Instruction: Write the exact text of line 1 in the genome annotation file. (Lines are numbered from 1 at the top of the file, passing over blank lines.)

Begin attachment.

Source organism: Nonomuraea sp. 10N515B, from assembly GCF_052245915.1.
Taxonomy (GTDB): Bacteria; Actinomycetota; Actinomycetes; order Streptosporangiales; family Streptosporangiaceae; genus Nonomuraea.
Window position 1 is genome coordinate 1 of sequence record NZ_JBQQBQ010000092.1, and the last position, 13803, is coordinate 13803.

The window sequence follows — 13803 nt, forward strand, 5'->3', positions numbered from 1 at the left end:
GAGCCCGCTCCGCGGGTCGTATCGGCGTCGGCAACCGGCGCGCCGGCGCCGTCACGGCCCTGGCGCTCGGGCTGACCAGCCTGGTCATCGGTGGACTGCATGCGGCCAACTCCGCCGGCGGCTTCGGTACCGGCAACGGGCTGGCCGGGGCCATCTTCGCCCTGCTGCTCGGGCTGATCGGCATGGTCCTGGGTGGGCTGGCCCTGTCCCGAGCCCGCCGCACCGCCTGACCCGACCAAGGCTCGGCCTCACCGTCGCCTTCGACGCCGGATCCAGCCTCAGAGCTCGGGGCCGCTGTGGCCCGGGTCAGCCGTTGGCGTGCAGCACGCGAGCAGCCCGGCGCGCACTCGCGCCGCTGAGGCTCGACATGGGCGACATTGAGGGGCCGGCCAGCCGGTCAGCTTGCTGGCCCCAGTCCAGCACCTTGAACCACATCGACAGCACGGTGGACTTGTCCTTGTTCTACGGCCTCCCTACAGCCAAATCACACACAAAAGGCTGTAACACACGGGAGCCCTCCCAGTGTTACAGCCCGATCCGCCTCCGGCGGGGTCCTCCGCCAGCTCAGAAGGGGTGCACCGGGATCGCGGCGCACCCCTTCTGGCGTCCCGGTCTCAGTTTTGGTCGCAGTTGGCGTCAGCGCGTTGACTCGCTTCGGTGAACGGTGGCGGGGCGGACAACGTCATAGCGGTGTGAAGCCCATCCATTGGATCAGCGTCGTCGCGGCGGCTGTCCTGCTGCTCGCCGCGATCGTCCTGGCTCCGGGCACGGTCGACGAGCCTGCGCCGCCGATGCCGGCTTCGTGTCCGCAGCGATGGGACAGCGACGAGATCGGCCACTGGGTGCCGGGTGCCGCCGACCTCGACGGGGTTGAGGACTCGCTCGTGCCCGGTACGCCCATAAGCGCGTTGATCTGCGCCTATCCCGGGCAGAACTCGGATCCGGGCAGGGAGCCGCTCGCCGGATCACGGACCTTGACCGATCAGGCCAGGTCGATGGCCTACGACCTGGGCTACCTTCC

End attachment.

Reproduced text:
Source organism: Nonomuraea sp. 10N515B, from assembly GCF_052245915.1.